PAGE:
The Top Ten Stocks for Wednesday, July 9

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July 9 (Bloomberg) -- Bloomberg's Betty Liu, Julie Hyman and Matt Miller report on today's ten most important stocks on "In The Loop." (Source: Bloomberg)

With the top 10 -- the only stocks you need to know about.

That stays with me and julie hyman.

We start with number 10, boeing.

They're getting a boost after an order for 150 of the company's jets.

The dubai-based airline will pay 56 billion dollars for the planes.

Number nine is reynolds -- american shares of the tobacco maker are getting a boost on rumors of a deal.

Danish american is -- british is said to be part of a deal to buy what they do not own already.

Number eight is cody, announcing a new structure that will help under four different categories rather than the two standalone business models.

Number seven is american movil.

Carlos slim is planning a breakup, allowing them to escape tougher regulations and penalties.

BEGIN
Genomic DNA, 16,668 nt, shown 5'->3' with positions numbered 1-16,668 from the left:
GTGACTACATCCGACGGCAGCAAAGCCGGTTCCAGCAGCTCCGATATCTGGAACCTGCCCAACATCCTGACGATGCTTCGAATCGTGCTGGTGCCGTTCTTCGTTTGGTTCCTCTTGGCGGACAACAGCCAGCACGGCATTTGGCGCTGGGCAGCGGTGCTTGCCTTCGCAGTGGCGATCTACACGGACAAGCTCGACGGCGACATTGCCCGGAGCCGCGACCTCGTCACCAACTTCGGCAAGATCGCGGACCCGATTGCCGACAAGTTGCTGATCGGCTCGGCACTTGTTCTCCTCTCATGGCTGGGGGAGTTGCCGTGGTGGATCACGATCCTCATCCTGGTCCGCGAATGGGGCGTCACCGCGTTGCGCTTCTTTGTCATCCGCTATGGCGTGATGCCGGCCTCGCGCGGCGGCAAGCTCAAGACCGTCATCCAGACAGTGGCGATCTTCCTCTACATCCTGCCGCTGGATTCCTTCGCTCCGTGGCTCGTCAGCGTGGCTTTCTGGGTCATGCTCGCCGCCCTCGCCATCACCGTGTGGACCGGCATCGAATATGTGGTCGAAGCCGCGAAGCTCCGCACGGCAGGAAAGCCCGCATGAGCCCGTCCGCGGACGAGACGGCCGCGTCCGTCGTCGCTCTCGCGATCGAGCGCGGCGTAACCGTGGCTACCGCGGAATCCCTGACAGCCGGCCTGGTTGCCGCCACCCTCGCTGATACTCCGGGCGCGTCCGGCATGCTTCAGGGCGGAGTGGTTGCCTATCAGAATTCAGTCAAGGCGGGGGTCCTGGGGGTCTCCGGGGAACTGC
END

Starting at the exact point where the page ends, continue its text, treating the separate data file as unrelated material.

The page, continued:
Number 6 -- bob evans shares are losing steam after the company reported fourth-quarter sales below estimates and cut its fourth-quarter -- and cut earnings estimates for the year.

They separated the food products unit and buy back shares.

Number five, american apparel, the retailer getting $25 million from standard general, part of an agreement that will shake up the board and let them pay off a $10 million loan.

Number four is allergan, the botox maker stepping up efforts to fend off a hostile takeover.

They will unveil a broad restructuring plan that will involve tax -- cost cuts.

Number four is -- number three is alcoa, unofficially kicking off earnings season with a bang.

Results were helped i cost-cutting efforts and the strength of traditional aluminum smelting business.

Number two, container store shares are lunging after a wider than expected loss and the ceo said they are experiencing a retail funk along with its competitors.

Well, number one, citigroup.

The bank is close to sealing a deal with federal prosecutors to settle a probe into mortgage bond sales.

The agreement could be announced as early as next week and will cost citigroup about $7 billion in fines according to a person familiar with the investigation.

It is just the latest of several fines being paid by banks.

Now to the call on the markets, still with us is brad hintz, who has spent more than a decade covering banks at stanford bernstein, and is now leaving to teach at nyu.

His call first as he ponders the possibility that interest rates may never rise in the u.s., that we may be stuck in this period

This text has been automatically generated. It may not be 100% accurate.

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